SRD; defend this. please.

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Re: SRD; defend this. please.

Post by Manimal2878 » Wed Nov 26, 2014 12:26 pm

ultra magnus wrote:Just like simply producing a handgun has the very real potential to end an encounter I imagine the implied presence of a shotgun via it racking may work as well. That said putting any real faith in it as a defensive technique is clown shoes.

I don't think you can really argue that racking the shotgun doesn't have the potential to end an encounter, because it certainly can.

The problem with it is that racking the shotgun has cons as well as that one pro; it means you either didn't have one in the chamber ready to stop an intruder, or you just ejected a perfectly good shell from an already low capacity weapon.

Lets ask this: Is there any police dept. in the US that has their officers carry with an empty chamber, and then use racking their handgun as a means of compliance and as a step in force escalation? I doubt it. And I think we can all easily see why, the same logic should apply to shotguns.

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Re: SRD; defend this. please.

Post by Stercutus » Wed Nov 26, 2014 1:49 pm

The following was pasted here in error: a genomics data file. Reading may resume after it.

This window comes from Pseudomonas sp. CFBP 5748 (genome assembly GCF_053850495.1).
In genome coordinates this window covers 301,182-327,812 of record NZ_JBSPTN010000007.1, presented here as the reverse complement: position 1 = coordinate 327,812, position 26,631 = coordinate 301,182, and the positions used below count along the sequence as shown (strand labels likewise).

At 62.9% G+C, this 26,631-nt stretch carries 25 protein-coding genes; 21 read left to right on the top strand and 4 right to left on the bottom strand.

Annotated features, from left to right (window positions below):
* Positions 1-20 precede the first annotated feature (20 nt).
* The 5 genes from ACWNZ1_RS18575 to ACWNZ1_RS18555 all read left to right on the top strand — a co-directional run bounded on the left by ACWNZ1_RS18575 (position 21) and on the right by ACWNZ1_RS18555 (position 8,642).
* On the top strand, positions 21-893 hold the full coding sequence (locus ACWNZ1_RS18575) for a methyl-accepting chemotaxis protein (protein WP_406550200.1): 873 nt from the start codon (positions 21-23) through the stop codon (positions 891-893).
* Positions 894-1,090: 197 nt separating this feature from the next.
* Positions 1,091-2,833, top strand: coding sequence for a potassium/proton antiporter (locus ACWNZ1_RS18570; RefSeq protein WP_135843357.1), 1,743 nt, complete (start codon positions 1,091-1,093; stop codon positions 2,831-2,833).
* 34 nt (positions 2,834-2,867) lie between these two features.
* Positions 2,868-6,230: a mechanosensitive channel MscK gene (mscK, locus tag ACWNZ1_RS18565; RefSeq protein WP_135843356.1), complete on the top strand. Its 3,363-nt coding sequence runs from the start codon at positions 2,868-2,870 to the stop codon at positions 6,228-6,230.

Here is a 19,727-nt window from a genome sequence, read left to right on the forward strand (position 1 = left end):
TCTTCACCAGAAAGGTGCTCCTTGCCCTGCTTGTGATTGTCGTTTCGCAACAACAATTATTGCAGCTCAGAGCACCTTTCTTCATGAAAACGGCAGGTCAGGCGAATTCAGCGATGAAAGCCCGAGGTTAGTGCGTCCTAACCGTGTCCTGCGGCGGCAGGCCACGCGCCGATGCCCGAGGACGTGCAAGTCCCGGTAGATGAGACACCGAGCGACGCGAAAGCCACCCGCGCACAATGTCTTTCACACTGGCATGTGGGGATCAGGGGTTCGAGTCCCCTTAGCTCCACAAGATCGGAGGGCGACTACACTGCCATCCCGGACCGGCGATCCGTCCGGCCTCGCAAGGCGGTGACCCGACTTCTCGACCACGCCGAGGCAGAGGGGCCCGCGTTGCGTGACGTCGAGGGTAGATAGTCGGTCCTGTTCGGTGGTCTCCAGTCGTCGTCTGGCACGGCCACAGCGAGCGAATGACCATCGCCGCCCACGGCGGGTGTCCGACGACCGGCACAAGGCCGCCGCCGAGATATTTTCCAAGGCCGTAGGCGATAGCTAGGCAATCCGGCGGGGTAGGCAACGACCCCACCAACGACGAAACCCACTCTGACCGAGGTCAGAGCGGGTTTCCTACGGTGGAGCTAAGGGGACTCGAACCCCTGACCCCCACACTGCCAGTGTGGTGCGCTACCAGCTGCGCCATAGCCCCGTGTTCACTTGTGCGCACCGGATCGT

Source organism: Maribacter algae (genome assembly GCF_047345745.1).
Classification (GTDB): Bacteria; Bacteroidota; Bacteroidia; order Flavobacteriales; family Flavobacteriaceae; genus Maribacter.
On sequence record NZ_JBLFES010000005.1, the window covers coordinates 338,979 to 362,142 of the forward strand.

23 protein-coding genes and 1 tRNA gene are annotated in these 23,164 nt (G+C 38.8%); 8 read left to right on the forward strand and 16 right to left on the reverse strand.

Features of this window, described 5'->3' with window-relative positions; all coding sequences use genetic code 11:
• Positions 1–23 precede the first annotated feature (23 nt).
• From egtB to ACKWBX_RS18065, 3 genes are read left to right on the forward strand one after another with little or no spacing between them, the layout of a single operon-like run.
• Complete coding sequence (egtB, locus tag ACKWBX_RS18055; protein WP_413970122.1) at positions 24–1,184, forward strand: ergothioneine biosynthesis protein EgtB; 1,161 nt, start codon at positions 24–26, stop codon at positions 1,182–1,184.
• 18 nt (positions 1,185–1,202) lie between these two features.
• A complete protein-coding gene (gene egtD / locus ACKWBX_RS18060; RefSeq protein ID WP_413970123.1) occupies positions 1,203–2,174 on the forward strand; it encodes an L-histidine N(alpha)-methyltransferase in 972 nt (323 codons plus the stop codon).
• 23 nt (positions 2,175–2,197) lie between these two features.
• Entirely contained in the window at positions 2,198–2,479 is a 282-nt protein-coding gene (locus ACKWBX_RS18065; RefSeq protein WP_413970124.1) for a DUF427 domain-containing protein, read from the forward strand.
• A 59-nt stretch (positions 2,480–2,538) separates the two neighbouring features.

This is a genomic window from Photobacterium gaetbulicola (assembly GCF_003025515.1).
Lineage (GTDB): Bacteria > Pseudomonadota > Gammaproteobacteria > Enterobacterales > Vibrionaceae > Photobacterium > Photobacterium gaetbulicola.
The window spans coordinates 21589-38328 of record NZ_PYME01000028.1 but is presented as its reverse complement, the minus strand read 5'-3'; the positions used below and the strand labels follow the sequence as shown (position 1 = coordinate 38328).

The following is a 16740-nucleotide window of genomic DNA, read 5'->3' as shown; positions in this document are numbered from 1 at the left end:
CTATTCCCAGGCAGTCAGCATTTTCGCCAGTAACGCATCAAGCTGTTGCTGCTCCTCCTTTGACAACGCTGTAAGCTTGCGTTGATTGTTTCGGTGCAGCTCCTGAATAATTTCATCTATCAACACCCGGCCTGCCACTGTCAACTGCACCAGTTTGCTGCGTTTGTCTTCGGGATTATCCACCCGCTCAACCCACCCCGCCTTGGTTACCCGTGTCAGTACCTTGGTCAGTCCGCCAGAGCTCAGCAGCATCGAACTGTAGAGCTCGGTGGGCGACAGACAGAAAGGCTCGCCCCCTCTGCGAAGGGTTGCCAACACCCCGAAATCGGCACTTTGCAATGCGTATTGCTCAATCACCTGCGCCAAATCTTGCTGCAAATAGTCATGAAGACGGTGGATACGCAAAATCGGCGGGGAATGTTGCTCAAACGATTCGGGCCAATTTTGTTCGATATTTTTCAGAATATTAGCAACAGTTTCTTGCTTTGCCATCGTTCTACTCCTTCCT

Lets ask this: Is there any police dept. in the US that has their officers carry with an empty chamber, and then use racking their handgun as a means of compliance and as a step in force escalation? I doubt it. And I think we can all easily see why, the same logic should apply to shotguns.
However, those same departments often have policies about keeping the shotgun (and/ or rifle) chamber empty in patrol units that carry them. :clownshoes:
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Re: SRD; defend this. please.

Post by feedthedog » Wed Nov 26, 2014 2:00 pm

This is one of those things that makes crazy people like us flip out, but probably isn't really a big deal.

The odds of getting into a gunfight in your house are pretty damn slim, and the marginal difference between the rack / no rack probably gets a lot more play than it deserves.

If it makes them feel better, then that's cool. Im not a big fan of manually clambering a round every single time I shoot, so I just shoved my pump gun in the back of the safe. For me, it's way easier to lock up a pistol in my bedroom than a long gun.

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Re: SRD; defend this. please.

Post by doc66 » Thu Nov 27, 2014 10:10 am

Stercutus wrote:
Lets ask this: Is there any police dept. in the US that has their officers carry with an empty chamber, and then use racking their handgun as a means of compliance and as a step in force escalation? I doubt it. And I think we can all easily see why, the same logic should apply to shotguns.
However, those same departments often have policies about keeping the shotgun (and/ or rifle) chamber empty in patrol units that carry them. :clownshoes: